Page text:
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Interview with a Coffee Shop owner

Coffee franchise Q&A: “Coffee-making was my weakest point – but food was my strongest”

Rohit Rishi’s success suggests that running a successful coffee franchise is more about a positive attitude and less about a barista background.

Rohit Rishi is the 40-year-old owner of a Gloria Jean’s Coffee franchise in Williamstown, Victoria. Speaking to us during the lull between lunch and the arrival of school kids, Rohit discussed his background as a chef and how having a mentor could save you a lot of money. What did you do before running the coffee franchise?

Rohit Rishi: Involvement in hospitality is the basis of my previous career. I’m a qualified chef, so my background is working in the food industry.

I’ve been looking to buy a business of my own for the past year but took my time because I wanted it to be the right one.

BFS: Why did you decide to buy this particular franchise? Did you have a passion for coffee or think this was a buoyant sector?

RR: Mainly because it’s an established business with a solid trade history. It opened back in 2005, so it’s been running for just over 12 years.

I’ve been the owner for eight months and I’m enjoying the challenge.

To be honest, the coffee-making aspect of the franchise was my weakest point. As I’m a chef, my expertise lay more in the kitchen and I’ve had very limited exposure to coffee.

I had to have professional training with head office, and now I can confidently say I know coffee very well!

BFS: What are the advantages of being part of a franchise?

RR: Aside from the training and support from head office, you are part of a tiny but very close community of franchise owners and you share ideas and learn from each other’s mistakes.

Also, there is always back-up with a franchise. I’m still relatively new, so a performance manager comes in every six weeks and she answers my questions and clarifies things for me.

BFS: Were there any transferable skills from your previous job?

RR: Yes, definitely. I’ve been able to bring my cooking and kitchen management skills to the business, which has seen a significant rise in food sales: from 16% to 23% of the profits in the past eight months.

BFS: What kind of customers do you attract?

RR: The customer base is predominantly older people and school kids. The retirees have a senior discount and we have a loyalty programme in place where they get every 10th coffee free.

We get a lot of school kids coming in. They love the Gloria Jean’s ‘chillers’, which aren’t available in any other cafe in Williamstown.

My intention is to introduce the new fresh food range in store – ‘fresh is best’ – where the majority of food preparation happens on the premises. My hope is that this healthy lunch option will encourage families to come in during the day.

BFS: What kind of third-party advice did you get before buying a coffee franchise and what was the most helpful?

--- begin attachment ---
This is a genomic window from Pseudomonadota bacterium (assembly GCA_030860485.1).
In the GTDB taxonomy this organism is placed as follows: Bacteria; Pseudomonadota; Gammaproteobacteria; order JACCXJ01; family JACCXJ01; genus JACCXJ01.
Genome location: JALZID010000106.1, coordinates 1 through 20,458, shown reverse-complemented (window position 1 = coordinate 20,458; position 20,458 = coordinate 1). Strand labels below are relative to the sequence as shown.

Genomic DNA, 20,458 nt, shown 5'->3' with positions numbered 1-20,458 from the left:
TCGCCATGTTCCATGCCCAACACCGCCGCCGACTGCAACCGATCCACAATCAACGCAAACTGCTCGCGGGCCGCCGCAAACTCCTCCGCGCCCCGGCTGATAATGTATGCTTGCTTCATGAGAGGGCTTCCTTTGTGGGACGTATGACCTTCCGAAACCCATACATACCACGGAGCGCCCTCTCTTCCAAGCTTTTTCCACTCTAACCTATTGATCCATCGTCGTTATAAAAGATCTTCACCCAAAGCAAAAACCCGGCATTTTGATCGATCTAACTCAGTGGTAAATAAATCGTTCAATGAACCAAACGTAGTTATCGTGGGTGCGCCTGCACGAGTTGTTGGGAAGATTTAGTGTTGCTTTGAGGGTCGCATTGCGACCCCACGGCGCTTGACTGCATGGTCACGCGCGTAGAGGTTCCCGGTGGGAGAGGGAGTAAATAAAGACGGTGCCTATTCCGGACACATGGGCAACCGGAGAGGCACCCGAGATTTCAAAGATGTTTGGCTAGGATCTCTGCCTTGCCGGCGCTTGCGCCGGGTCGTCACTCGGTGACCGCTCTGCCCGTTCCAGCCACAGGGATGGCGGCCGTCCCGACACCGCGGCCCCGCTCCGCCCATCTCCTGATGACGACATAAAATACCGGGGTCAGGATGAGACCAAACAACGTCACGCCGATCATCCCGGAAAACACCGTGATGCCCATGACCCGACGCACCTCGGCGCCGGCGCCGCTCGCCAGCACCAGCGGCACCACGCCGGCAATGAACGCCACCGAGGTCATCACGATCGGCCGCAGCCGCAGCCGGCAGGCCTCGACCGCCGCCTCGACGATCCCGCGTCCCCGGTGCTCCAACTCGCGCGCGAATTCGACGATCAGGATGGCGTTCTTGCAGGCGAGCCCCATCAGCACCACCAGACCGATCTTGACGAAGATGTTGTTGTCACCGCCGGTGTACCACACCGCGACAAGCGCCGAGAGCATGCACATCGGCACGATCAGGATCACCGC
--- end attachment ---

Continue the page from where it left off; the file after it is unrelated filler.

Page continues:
RR: Before choosing this business, I enrolled in a couple of workshops at Griffith University in Brisbane. I wasn’t sure what I was doing – I was running around like a headless chook when I first thought about buying the Williamstown store – so I learnt about the financial fundamentals of running the business.

These courses made me learn the finances inside out; how to interpret the figures and understand them.

Even then I was a little sceptical about going ahead and was fortunate to be referred to an independent business mentor, which was a real turning point for me. I can’t praise her enough for the way she helped me when I first set up.

Her top piece of advice to me was “always read the fine print”, but also make sure you understand it, and that you know the terms and conditions and how to negotiate.

BFS: What would be your top piece of advice for someone thinking about buying a franchise?

RR: Be proactive. I've made mistakes, and I’m still on a learning curve, but actively learning from the negatives and turning them around is important.

For example, foot traffic has been down at the store recently, so I’ve been active on social media, and offering discounts in conjunction with other local businesses. I’m always trying to think of new ways to market the business.

The main thing is not to accept the way the previous management ran the business; it’s about making it your own and putting your unique stamp on it.

Also, I would advise everyone to get a mentor. I estimate it has saved my business around $60,000 so far!

Feeling inspired to buy a cafe or coffee franchise? Take a look at our food franchise resales (existing businesses) or check out the cafe and coffee franchises on our franchise section. 

Faye Ferris

About the author

APAC Sales & Marketing Director for, the world’s most popular website for buying and selling businesses globally and attracting over 1.2 Million visitors each month. To contact Faye please email [email protected]